Oil contract prices soared after OPEC confirmed last week’s rumours, announcing a cut of more than 1 million barrels a day, equivalent to about 3% of production. The White House (USA) reacted immediately, accusing the organization of being “reckless”, as limiting production generates a shortage of supply, causing an appreciation of oil that, in the end, generates systemic inflation.
Is OPEC the villain?
Despite the negative effects, OPEC (Organization of Petroleum Exporting Countries) aims to guarantee the stability and balance of oil prices practiced by member countries. In this case, let’s remember that, although it seems obvious, cheaper oil that helps to contain inflation is the great villain at the moment: OPEC has no relation with targets for this indicator, its sole objective being the relationship with the price of oil, controlling it by limiting daily production.
Last year we saw oil prices skyrocket after restrictions were lifted in most countries. With the return of tourism and routine away from home, a very large demand for oil led the WTI contract to a peak of US$129.00 a barrel at the end of March 2022, a year ago.
Since then, between ups and downs, the same contract has accumulated a 50% devaluation, probably what led OPEC to limit the supply to increase the value of the asset. After all, the objective is not to distribute cheap fuel to the world, but to maintain a balance, where producers also need to guarantee their profits.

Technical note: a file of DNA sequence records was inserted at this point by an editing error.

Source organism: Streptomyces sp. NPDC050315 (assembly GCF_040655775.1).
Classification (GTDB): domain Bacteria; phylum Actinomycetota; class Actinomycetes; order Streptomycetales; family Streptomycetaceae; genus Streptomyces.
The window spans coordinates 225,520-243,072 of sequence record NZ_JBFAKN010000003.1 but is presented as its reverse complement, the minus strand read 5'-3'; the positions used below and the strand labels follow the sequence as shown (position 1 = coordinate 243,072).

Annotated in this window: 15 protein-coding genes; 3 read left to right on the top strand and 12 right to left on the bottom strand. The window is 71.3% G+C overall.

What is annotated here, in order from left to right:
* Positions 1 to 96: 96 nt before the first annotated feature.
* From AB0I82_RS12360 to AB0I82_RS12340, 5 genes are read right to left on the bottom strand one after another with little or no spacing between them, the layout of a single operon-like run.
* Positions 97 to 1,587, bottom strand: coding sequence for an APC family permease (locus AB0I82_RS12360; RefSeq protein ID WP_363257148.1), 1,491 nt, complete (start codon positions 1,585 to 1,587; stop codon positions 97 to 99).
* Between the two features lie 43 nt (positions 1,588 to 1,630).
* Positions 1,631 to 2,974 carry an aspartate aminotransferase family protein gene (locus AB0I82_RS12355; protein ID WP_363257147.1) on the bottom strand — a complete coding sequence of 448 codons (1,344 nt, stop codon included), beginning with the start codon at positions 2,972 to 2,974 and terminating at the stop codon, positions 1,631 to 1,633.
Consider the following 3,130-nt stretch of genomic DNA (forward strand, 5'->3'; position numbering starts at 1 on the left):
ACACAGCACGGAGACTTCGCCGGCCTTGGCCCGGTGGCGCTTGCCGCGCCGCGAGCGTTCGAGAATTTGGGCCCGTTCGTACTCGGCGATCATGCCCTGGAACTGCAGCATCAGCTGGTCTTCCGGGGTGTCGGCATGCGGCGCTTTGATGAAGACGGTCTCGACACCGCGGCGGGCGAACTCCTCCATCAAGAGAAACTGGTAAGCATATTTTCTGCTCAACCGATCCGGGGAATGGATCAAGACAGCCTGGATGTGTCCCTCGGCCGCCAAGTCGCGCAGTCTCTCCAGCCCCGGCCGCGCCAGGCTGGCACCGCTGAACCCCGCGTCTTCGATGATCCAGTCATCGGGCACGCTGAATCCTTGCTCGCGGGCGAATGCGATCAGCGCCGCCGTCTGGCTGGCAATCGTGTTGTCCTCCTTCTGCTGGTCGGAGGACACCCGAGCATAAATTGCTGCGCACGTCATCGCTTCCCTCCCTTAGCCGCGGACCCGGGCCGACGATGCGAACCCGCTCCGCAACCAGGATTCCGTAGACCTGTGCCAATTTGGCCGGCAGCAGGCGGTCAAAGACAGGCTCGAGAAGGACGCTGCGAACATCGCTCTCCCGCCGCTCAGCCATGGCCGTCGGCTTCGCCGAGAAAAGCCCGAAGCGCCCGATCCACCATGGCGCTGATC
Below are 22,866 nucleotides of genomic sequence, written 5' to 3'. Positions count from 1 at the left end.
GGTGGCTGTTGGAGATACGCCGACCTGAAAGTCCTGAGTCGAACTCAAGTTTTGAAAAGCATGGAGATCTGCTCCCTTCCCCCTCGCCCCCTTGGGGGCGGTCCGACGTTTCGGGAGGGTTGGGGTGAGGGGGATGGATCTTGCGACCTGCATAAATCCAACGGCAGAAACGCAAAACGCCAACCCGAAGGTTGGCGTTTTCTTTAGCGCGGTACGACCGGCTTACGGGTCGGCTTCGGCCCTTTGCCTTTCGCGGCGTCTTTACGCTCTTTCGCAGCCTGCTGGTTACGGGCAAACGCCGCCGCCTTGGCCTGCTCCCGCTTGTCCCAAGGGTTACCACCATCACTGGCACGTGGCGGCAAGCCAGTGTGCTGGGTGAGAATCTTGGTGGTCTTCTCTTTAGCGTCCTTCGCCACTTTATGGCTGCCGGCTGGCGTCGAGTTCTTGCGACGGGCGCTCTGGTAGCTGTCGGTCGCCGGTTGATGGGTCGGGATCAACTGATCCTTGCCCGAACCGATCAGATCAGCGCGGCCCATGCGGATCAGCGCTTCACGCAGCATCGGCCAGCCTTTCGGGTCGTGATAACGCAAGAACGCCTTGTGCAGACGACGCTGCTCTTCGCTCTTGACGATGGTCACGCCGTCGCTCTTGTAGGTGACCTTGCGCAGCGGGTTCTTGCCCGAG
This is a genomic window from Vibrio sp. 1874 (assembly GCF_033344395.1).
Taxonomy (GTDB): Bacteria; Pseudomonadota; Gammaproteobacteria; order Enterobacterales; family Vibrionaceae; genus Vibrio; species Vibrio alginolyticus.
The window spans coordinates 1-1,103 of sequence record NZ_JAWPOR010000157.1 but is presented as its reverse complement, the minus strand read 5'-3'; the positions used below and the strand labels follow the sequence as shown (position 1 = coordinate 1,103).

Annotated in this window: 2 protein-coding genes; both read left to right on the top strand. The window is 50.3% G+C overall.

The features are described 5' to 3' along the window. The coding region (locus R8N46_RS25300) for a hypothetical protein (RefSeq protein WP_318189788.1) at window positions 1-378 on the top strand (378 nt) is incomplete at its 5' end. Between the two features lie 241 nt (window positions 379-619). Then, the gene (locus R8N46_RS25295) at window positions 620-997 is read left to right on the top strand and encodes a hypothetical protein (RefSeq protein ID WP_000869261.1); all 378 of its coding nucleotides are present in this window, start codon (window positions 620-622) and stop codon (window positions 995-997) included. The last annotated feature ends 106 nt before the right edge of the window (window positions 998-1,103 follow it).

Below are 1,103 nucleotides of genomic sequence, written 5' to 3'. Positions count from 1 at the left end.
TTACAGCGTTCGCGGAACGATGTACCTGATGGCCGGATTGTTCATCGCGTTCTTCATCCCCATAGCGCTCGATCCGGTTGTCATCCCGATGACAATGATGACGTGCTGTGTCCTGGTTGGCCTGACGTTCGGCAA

On Monday, when the cut in production was announced, the price of oil soared by more than 6%, trading above US$80.00 a barrel – a price zone that continues to be defended today.
But the most important thing is to analyze that, since the movement’s low on March 20, where the barrel reached US$64, WTI has been accumulating an impressive increase of 25%.
Despite the positivity, a barrel of oil above 80 dollars will be very corrosive for the economy, hindering inflation. Most likely, the United States should announce the use of its oil reserves to avoid a surge in consumer prices, also avoiding an oil-inflated CPI in the coming periods. It is worth remembering that oil was one of the main factors responsible for high inflation last year.
Capital Economics revised its year-end Brent oil price forecast from $85 to $90 a barrel.
Oil prices rise, inflation expectations rise, and it couldn’t be different with the expectation of more monetary tightening by Central Banks. With so many uncertainties, the investor dropped the The U.S. Dollar Index (DXY) by more than 1% since yesterday, and sought protection in gold, which already accumulates a high of over 2.5% in the week, breaking today the consolidation zone drawn last week , and working above $2,000.00 an ounce on the XAUUSD contract.
The next resistance is at $2,070.00 – basically we are $50 away from it, and again, we will need more events and negative news to justify buying force to break this price level. While we don’t see anything new, this remains a great selling point.
Faced with this beginning of the week full of speculation and future interest rates at a minimum, the focus is entirely on the US Non-farm Payroll that comes out on Friday tomorrow. Until then, we may have less volatility in the market, and it is ideal to avoid long trades.